What is the Difference Between Process and Thread

by admin on June 26, 2008

You think you can multitask, but you can’t. The human brain can really only concentrate on one thing at a time. You might be surprised to know that computers aren’t great multitaskers either. Or sure, it might look like they’re doing a bunch of stuff all at the same time, but they’re really just slicing up their time really fine; doing one task for a few milliseconds and then switching to another (dual processor/core computers are another story…).

When you’re programming, and your application needs to do two things at the same time, you can instruct it to start running multiple tasks at the same time. You’ve probably heard the terms thrown around: thread and process. But what is the difference between process and thread.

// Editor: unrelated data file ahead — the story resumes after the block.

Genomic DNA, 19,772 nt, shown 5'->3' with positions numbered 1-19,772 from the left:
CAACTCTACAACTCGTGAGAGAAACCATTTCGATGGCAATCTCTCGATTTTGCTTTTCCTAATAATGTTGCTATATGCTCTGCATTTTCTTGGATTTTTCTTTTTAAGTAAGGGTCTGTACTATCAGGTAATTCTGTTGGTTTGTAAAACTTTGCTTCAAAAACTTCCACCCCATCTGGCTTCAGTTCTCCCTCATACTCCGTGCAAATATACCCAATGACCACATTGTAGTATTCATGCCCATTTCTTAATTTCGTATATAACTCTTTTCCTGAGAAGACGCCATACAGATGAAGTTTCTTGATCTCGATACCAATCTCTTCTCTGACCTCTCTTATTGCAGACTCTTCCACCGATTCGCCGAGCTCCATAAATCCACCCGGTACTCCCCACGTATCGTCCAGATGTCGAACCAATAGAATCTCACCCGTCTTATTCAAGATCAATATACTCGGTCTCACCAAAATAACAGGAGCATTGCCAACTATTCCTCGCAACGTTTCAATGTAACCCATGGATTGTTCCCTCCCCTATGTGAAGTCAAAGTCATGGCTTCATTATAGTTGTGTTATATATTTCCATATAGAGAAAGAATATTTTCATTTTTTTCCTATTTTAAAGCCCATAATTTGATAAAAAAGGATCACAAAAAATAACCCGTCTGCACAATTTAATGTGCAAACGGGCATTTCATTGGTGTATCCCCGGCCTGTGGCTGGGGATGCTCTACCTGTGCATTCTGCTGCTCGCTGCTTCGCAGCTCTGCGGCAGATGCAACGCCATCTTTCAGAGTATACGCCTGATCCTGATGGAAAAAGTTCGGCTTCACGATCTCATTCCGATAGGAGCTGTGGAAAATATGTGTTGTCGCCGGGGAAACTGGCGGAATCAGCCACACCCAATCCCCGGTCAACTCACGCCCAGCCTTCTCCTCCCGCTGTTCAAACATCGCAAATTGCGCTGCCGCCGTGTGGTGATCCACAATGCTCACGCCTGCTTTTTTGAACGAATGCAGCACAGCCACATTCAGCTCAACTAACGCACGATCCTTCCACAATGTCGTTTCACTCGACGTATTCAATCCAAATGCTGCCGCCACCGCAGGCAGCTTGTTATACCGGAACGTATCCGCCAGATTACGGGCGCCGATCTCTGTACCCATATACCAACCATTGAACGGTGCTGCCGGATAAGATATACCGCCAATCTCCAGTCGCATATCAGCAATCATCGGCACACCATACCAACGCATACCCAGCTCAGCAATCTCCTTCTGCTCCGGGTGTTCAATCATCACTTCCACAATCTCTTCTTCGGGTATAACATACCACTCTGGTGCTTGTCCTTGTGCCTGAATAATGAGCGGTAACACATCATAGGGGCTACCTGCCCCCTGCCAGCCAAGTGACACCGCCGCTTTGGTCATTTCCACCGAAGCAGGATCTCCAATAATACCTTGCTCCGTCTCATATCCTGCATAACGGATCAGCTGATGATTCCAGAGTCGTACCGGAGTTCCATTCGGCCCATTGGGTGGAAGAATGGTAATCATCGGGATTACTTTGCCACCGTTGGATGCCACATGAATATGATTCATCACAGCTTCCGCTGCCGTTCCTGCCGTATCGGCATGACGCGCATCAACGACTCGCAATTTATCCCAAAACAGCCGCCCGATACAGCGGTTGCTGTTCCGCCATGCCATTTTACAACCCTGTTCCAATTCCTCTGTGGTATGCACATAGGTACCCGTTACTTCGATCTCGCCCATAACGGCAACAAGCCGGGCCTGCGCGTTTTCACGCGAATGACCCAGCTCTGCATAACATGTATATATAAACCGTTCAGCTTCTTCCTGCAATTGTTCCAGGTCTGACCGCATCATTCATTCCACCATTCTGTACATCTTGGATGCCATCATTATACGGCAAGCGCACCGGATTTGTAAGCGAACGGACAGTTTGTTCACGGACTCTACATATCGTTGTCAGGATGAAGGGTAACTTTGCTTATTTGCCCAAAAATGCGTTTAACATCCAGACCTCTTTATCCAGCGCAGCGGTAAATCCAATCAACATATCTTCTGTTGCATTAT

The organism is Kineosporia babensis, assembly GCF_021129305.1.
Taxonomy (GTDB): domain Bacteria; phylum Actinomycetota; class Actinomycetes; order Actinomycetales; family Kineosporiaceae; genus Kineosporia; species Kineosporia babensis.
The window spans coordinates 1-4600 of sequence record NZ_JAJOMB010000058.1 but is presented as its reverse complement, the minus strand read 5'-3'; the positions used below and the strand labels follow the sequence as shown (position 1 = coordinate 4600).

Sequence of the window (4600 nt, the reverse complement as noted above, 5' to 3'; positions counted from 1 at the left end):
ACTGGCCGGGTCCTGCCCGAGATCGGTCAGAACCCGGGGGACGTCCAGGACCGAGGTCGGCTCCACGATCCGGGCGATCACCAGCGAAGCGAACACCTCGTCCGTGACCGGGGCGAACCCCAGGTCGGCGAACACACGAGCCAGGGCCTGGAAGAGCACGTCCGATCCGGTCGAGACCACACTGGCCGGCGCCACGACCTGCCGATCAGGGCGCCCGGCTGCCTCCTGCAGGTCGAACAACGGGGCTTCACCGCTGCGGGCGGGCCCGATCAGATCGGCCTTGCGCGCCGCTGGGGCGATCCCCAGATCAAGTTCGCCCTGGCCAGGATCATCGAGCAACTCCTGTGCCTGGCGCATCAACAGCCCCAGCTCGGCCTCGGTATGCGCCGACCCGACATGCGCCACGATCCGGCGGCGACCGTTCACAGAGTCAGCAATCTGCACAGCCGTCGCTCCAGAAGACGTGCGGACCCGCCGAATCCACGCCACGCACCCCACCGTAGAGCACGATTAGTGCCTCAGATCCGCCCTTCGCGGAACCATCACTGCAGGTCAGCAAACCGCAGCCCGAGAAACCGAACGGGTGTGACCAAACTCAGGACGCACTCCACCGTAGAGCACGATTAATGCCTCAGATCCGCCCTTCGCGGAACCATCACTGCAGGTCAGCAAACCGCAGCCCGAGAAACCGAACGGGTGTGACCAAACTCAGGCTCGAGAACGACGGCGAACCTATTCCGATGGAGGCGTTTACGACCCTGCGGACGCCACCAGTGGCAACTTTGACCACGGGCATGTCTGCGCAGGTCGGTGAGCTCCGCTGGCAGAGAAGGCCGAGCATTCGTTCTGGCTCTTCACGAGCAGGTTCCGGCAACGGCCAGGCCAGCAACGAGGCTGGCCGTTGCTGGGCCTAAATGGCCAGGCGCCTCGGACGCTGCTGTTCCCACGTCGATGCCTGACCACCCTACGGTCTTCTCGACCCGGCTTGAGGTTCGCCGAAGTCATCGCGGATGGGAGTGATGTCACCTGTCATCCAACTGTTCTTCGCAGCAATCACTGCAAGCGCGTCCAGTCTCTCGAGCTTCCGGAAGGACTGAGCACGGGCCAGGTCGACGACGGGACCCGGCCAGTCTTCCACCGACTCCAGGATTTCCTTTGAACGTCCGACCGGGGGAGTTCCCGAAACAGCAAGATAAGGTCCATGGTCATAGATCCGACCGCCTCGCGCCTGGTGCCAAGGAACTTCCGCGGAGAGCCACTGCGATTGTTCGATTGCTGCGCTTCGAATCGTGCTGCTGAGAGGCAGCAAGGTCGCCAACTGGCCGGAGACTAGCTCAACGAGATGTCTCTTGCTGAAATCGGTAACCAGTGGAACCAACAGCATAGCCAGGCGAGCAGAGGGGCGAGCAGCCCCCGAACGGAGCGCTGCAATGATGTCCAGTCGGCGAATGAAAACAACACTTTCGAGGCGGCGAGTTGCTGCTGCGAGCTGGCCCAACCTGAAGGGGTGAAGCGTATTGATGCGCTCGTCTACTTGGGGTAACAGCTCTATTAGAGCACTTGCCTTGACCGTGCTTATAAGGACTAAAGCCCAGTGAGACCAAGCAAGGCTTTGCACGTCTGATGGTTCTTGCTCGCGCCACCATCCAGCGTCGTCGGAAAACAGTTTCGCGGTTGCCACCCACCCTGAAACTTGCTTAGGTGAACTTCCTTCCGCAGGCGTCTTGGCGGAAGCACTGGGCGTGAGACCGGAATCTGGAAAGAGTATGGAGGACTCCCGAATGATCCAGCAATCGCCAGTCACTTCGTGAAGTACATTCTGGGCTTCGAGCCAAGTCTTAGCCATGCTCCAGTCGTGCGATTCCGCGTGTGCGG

A process is the execution of a program. You start it up and it runs until it reaches the end and halts. During its execution, a process can start up threads. These will execute a specific sub-task and then and be killed once its task is complete. Threads can be paused or put to sleep.

You get into problems with threads when multiple programs are attempting to interact with one set of data. Threads will lock up access to an object, preventing any other threads from proceeding. This leads to situation called deadlocking, where no thread can move any further, and the program freezes.

So, the short answer is that a process is the execution of a program, and each process can contain and control multiple threads.

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